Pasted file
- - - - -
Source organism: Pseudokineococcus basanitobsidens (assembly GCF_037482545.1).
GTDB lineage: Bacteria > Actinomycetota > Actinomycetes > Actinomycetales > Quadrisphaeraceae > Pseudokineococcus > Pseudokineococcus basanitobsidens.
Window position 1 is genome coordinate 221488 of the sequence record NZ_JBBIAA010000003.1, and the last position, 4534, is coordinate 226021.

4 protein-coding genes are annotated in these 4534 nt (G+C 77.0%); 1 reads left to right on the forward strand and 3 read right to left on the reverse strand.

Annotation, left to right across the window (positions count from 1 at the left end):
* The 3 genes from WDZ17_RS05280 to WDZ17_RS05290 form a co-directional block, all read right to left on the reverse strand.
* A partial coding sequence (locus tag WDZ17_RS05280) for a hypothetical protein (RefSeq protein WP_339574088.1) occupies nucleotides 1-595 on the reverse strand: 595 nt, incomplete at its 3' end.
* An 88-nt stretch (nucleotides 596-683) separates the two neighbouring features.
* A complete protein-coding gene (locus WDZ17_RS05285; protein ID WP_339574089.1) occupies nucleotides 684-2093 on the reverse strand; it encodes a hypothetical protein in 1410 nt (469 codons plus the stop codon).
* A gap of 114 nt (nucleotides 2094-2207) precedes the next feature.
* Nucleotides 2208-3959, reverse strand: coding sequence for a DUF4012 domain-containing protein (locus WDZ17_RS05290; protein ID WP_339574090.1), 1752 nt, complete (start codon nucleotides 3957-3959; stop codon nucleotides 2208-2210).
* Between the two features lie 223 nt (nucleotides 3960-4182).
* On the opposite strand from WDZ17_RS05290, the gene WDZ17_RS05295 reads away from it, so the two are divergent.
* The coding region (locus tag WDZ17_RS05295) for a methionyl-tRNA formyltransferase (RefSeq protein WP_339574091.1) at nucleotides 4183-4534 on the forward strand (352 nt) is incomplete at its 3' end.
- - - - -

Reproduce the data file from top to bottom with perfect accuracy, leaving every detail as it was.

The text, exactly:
Source organism: Pseudokineococcus basanitobsidens (assembly GCF_037482545.1).
GTDB lineage: Bacteria > Actinomycetota > Actinomycetes > Actinomycetales > Quadrisphaeraceae > Pseudokineococcus > Pseudokineococcus basanitobsidens.
Window position 1 is genome coordinate 221488 of the sequence record NZ_JBBIAA010000003.1, and the last position, 4534, is coordinate 226021.

4 protein-coding genes are annotated in these 4534 nt (G+C 77.0%); 1 reads left to right on the forward strand and 3 read right to left on the reverse strand.

Annotation, left to right across the window (positions count from 1 at the left end):
* The 3 genes from WDZ17_RS05280 to WDZ17_RS05290 form a co-directional block, all read right to left on the reverse strand.
* A partial coding sequence (locus tag WDZ17_RS05280) for a hypothetical protein (RefSeq protein WP_339574088.1) occupies nucleotides 1-595 on the reverse strand: 595 nt, incomplete at its 3' end.
* An 88-nt stretch (nucleotides 596-683) separates the two neighbouring features.
* A complete protein-coding gene (locus WDZ17_RS05285; protein ID WP_339574089.1) occupies nucleotides 684-2093 on the reverse strand; it encodes a hypothetical protein in 1410 nt (469 codons plus the stop codon).
* A gap of 114 nt (nucleotides 2094-2207) precedes the next feature.
* Nucleotides 2208-3959, reverse strand: coding sequence for a DUF4012 domain-containing protein (locus WDZ17_RS05290; protein ID WP_339574090.1), 1752 nt, complete (start codon nucleotides 3957-3959; stop codon nucleotides 2208-2210).
* Between the two features lie 223 nt (nucleotides 3960-4182).
* On the opposite strand from WDZ17_RS05290, the gene WDZ17_RS05295 reads away from it, so the two are divergent.
* The coding region (locus tag WDZ17_RS05295) for a methionyl-tRNA formyltransferase (RefSeq protein WP_339574091.1) at nucleotides 4183-4534 on the forward strand (352 nt) is incomplete at its 3' end.